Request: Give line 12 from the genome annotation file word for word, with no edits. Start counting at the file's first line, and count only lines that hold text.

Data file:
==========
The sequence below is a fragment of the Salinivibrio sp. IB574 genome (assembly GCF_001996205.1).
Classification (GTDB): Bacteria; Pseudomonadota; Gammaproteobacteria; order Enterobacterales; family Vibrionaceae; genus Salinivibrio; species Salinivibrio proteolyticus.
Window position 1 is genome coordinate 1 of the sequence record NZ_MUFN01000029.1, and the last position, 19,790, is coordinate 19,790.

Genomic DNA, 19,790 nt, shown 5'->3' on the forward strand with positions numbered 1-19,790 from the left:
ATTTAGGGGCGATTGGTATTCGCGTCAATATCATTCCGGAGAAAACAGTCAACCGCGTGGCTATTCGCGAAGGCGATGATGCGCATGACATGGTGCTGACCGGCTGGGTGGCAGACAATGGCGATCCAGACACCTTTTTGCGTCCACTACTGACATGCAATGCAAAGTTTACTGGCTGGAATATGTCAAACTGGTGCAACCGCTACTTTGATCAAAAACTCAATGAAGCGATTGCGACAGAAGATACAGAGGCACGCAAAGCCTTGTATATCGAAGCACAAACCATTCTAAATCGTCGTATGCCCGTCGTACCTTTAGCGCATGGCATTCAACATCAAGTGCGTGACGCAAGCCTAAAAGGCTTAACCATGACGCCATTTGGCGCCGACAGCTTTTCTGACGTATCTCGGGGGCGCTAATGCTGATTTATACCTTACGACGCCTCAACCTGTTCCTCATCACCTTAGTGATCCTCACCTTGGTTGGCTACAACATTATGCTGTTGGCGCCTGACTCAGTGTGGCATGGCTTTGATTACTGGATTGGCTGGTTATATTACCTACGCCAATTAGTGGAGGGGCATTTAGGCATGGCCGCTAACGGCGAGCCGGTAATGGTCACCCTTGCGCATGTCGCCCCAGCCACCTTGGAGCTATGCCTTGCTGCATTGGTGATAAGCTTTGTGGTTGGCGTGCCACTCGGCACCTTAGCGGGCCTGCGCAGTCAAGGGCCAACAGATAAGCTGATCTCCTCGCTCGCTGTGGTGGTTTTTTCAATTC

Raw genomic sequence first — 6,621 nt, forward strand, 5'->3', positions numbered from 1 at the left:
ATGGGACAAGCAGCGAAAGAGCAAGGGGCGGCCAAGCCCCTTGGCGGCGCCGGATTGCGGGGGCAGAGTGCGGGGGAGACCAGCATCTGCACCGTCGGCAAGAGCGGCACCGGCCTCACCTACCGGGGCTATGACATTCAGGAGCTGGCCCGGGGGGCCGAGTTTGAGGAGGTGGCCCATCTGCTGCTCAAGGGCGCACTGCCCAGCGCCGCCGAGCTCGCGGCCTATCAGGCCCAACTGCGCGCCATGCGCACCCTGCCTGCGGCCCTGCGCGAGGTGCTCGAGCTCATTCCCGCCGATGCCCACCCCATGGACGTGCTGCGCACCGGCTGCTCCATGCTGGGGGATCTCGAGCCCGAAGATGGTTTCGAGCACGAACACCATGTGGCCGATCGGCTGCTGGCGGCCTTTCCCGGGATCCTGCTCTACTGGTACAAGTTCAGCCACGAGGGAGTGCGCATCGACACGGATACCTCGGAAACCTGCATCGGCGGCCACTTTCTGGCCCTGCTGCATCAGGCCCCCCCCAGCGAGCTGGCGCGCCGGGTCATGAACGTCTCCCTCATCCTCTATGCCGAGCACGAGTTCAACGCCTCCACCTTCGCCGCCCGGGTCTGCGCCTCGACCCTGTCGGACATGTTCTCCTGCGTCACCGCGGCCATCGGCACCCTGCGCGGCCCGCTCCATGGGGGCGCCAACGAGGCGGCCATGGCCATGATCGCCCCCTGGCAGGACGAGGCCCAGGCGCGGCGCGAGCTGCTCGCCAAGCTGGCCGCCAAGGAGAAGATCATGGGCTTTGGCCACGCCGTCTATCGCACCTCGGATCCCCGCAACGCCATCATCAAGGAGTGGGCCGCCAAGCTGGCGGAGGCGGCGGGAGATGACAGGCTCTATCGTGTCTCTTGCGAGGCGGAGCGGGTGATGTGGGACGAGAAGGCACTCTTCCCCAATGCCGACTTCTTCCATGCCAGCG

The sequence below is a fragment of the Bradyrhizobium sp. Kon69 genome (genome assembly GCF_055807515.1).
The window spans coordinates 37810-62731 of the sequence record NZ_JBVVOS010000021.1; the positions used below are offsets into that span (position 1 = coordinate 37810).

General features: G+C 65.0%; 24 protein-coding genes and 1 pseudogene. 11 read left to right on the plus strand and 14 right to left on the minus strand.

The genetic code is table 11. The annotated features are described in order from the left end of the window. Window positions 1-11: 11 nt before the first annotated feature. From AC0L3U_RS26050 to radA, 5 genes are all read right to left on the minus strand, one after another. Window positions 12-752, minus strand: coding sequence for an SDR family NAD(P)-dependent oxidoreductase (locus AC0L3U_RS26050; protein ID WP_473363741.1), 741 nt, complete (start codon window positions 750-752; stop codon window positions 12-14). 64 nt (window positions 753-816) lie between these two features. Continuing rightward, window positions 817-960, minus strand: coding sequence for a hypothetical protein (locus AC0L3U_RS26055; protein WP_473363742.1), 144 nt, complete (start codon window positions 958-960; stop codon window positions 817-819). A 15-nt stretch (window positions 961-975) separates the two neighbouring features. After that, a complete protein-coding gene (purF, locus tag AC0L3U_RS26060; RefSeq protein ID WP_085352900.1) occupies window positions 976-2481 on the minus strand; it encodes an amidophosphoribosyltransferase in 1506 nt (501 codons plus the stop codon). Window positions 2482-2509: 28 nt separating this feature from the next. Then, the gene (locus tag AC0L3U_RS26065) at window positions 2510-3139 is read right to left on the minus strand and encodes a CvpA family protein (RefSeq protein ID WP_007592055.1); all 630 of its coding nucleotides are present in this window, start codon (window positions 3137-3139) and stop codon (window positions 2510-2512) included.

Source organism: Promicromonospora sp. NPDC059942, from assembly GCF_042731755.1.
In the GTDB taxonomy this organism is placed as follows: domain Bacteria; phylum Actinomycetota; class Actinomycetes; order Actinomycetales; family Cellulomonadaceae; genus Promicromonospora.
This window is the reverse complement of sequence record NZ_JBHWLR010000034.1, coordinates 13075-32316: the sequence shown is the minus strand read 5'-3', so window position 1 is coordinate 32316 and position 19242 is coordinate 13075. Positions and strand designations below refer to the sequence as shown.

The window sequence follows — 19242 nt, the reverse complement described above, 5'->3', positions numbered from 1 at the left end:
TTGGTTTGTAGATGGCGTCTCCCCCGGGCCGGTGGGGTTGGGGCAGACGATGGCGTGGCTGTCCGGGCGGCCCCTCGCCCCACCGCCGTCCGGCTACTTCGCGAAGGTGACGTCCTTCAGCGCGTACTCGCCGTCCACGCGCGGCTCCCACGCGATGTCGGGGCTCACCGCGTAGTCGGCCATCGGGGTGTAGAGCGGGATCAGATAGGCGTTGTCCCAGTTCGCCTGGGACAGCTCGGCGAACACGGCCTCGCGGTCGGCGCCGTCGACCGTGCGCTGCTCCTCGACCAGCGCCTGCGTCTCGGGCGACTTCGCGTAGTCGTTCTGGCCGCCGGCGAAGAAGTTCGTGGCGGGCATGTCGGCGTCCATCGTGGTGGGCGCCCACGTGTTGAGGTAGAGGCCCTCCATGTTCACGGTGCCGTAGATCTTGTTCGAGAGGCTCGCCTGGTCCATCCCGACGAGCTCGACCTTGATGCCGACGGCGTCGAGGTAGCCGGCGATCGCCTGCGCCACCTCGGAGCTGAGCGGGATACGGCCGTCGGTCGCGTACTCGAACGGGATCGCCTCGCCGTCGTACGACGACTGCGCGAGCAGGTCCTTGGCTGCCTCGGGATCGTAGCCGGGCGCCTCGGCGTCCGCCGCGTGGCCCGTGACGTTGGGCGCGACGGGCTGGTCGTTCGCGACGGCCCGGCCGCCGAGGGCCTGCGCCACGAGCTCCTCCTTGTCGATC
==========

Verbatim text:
Source organism: Promicromonospora sp. NPDC059942, from assembly GCF_042731755.1.